“That’s always been the fuel to my fire,” Carlson explained. “When people say ‘you can’t,’ you won’t, that’s not possible, even if I don’t want to do it, I will just to prove them wrong, because I love that satisfaction.”
After working her way through the ranks of KVSC, Carlson has earned the position of sports director, a shared position with Scott Gross, who she partnered up with as color analyst for the previous men’s hockey season as well as the current.
“Working along side Scott Gross, my partner, I think that we have a really good report, because we have two totally different voices on a broadcast,” said Carlson. “It’s intriguing to me, because rather than listening to two males, I can automatically know we have a totally different analyses.
“The things that he see’s and picks up on are different than what I pick up on, and females tend to pick up more on the little details. That’s why I feel I can do well at this.”
The road to this opportunity didn’t come without it’s barriers or naysayers, and not being taken seriously as a female broadcaster is something that Carlson has had to work through along the way.
“There have been barriers when you go on the road, and nobody takes you seriously,” explains Carlson. “You walk in with all this radio equipment, and you’re a girl. They automatically shrug their shoulders and be like, she obviously doesn’t really know anything. When in reality, I probably know just as much as they do.”
“The only other female I’ve even met in all my traveling through the covering of men’s hockey last season was Kelly Schultz from Bemidji State, and all she does is the women’s hockey there.”
Performing well on the air is just the icing on the cake when it comes to Carlson, who Goff refers to as the “queen of social media.”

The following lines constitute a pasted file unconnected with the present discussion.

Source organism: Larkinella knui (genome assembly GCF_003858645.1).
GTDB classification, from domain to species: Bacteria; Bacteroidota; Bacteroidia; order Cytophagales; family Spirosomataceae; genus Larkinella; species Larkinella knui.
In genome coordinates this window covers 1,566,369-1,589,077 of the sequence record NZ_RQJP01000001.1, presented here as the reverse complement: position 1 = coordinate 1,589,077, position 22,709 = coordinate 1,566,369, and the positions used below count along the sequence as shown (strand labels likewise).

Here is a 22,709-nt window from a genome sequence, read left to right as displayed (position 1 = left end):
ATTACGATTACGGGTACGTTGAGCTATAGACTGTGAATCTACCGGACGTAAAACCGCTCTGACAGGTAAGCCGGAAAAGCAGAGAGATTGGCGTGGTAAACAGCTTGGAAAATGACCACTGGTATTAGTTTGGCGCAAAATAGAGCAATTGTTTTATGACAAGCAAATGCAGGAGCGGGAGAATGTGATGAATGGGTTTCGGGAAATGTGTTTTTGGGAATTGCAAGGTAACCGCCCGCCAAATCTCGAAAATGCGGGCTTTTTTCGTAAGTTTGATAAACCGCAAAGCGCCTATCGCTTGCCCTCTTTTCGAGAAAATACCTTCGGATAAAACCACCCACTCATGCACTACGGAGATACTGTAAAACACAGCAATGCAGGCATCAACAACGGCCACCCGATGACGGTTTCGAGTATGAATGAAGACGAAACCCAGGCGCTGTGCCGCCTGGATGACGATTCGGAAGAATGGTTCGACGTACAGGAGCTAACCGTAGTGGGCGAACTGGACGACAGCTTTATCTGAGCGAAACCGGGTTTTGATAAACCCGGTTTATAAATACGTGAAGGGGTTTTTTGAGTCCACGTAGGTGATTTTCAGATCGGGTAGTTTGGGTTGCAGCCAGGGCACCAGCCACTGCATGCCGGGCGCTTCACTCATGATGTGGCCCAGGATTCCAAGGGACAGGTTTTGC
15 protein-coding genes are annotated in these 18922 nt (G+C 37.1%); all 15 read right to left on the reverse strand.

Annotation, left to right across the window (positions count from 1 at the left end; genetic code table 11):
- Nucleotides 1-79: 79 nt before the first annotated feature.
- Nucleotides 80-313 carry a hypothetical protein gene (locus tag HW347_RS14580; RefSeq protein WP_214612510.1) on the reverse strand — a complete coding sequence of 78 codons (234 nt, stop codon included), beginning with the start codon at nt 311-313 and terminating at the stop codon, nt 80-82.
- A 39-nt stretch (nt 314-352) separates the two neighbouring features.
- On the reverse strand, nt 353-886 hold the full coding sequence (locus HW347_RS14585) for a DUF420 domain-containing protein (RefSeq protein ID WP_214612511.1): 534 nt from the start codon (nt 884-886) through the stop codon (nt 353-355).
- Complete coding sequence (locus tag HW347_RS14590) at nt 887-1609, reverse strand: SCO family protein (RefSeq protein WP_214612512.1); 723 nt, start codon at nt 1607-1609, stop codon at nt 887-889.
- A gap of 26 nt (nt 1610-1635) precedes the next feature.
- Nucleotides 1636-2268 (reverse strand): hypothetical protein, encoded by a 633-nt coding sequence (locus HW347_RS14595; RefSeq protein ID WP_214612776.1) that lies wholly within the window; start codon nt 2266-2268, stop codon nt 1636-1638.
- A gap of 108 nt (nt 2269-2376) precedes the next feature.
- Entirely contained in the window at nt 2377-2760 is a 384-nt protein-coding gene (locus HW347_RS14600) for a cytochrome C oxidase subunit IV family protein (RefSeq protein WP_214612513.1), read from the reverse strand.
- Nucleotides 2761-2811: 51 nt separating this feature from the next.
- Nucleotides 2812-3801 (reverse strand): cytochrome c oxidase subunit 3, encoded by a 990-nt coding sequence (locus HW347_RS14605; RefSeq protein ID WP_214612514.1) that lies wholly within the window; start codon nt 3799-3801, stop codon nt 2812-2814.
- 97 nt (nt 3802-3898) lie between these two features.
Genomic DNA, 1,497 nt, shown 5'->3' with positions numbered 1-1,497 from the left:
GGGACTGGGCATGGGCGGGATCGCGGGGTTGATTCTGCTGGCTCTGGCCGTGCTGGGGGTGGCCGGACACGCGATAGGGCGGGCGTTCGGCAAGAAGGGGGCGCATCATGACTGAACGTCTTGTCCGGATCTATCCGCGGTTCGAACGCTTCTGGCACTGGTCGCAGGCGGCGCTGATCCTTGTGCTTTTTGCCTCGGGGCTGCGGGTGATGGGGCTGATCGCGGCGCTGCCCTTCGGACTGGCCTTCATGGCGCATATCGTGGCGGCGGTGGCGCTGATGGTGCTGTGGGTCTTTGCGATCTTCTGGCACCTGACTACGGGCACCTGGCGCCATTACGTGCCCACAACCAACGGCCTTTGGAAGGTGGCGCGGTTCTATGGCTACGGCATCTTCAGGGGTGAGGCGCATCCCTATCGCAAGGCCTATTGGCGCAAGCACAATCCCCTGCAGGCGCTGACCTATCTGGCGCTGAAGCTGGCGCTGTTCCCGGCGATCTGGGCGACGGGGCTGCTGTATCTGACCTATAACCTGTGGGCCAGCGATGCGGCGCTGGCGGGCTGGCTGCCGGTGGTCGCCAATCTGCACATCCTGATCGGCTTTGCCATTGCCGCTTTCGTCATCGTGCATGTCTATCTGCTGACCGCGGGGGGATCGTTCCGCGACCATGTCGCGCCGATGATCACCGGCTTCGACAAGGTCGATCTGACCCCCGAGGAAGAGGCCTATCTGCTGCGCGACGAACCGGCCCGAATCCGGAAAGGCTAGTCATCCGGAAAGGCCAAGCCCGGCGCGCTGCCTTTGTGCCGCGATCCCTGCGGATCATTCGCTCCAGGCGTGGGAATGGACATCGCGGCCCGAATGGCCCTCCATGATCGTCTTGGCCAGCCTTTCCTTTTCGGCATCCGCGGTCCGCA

“She’s in charge of marketing, radio traffic, and sports directing,” Goff explained. “She’s willing to do anything she can at a station or at any type of job to demonstrate she can’t just do one thing, she can do multiple things, and handle all of them very, very well.”
“She kills about three birds with one stone on the broadcast.”
With her work ethic, drive and passion there’s no telling what comes next for Carlson in the fast paced world of sports broadcasting. However, the hometown feel and the energy behind the athletics here in Minnesota, seemed to have held a place in her heart.
“I’d love to stay in Minnesota and work in the sports industry,” Carlson explained. “I’d love to work with the Minnesota Wild, I love radio, but anything as far as PR goes, sideline reporting, color analyst, is what I’d love to do.”
The footsteps Carlson and KVSC have left behind after this weekend have given hope and direction to those who follow, showing that hard work and passion really do pay off.
“To be perfectly honest, play-by-play was never my goal,” Carlson said. “I never had the goal of doing anything on men’s hockey broadcast because I didn’t think it was possible. It started as a hobby, a passion, and it has turned into a lot more than that.”
Republished with permission from The St. Cloud State University Chronicle.